Posted by Waqar Khan | Report as abusive

The Western press remains critically obsessed with Pervez Musharraf. There is a new government in charge in Pakistan, please talk about them and leave Mr Musharraf, the old soldier alone.

Posted by Bangash | Report as abusive

[…] you agree with such an assessment? A Reuters blog on Sunday highlighted an analysis in the Daily Times by Hasan Askari-Rizvi, who suggested a split […]

Posted by And What About Musharraf? « CHUP! – Changing Up Pakistan | Report as abusive

Finally, the game is on. Both Nawaz and Zardari, leaders of the elected coalition government, are on a collision course with Musharaf. A powerful Musharaf will not leave easily of course. Almost everyone, or at least those with some background on Pakistani politics, know that Mushraf is vested with some very radical powers including the powers to dissolve the elected assemblies and even send the country’s most powerful man, its army chief, home by replacing him with someone more likeable or trustworthy. The key determinant of this row will be as to who strikes first. If the coalition moves faster, then Musharaf has had it. But if Musharaf, smelling an imminent danger of his own overthrow, moves first by dissolving the assemblies, then he can certainly avert his own fall by some period, if not for a long time. What he does about the army chief position is also quite important because if he dismisses the government and a choatic situation follows, then it can be a very good reason for the army to step in and stage a coup, removing everyone including Musharaf from power. So, if Musharaf is to take on the elected coalition by dissolving the assemblies, then must also ensure that no coup takes place once the country’s plunged in a crisis. For this he will need a confidante and highly trustworthy army chief. In this regard, there are rumours that he wants to replace his own appointee General Kiani with General Nadim Taj who has all the qualities of being Urdu-speaking like him, a relative to his wife Sehba and above all, a track record of utmost loyalty to Musharaf in his over a decade of rule. Whatever happens and unfolds in the coming days in Pakistani politics will be therefore a very charged and highly interesting in that it will determine the orientation of the country’s future political system. With the economy in a free fall, rise in militancy and US concerns and of course, nuclear weapons, any instability will certainly have far reaching impact on not only Pakistan but the entire region of South and West Asia.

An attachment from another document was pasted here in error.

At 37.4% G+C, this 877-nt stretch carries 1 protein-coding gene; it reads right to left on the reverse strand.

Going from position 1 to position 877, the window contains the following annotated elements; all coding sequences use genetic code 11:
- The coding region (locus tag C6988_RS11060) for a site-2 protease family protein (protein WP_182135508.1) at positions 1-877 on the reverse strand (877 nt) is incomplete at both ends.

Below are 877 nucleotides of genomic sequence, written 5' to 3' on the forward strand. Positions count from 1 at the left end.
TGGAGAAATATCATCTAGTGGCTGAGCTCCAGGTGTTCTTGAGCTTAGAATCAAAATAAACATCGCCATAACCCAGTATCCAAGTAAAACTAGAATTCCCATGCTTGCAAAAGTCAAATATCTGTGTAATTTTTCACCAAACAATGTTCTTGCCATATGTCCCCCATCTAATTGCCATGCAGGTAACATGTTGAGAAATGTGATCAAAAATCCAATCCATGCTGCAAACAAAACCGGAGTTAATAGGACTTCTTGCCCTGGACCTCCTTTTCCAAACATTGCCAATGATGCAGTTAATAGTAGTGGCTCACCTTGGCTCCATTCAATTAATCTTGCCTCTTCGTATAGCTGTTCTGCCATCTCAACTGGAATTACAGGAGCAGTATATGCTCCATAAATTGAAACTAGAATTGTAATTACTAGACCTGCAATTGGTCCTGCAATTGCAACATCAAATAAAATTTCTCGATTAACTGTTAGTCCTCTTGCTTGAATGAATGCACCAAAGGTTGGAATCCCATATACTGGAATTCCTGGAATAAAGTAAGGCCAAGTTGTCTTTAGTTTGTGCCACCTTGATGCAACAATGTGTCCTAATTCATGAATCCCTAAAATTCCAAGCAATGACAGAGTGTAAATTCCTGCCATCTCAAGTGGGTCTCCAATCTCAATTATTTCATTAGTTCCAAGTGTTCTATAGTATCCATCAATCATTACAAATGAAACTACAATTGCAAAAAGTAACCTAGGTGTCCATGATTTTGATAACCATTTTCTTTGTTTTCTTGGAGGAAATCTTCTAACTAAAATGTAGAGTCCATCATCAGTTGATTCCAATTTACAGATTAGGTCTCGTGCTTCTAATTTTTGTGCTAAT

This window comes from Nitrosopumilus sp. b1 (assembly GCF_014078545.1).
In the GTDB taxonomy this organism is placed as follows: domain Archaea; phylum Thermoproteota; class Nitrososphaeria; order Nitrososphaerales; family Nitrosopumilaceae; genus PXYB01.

Posted by Safdar Jafri | Report as abusive

Descending into chaos is the title of a new book by Ahmad Rashid and one wonders how precisely this title describes the present-day Pakistan. It is probably the only country that the western countries unanimously regard as the most dangerous place on earth. It has had elections after a decade of chanting for restoration of democracy but democracy has also seem to have gone haywire in the wild landscape of the country. Starting from poverty, disunity, chaos, insecurty and extremism, the country has turned into a nightmare for its own people, the region and the international community. What should be done to fix it or at least give it some semblance of order, no one has a clue.

Posted by Safdar Jafri | Report as abusive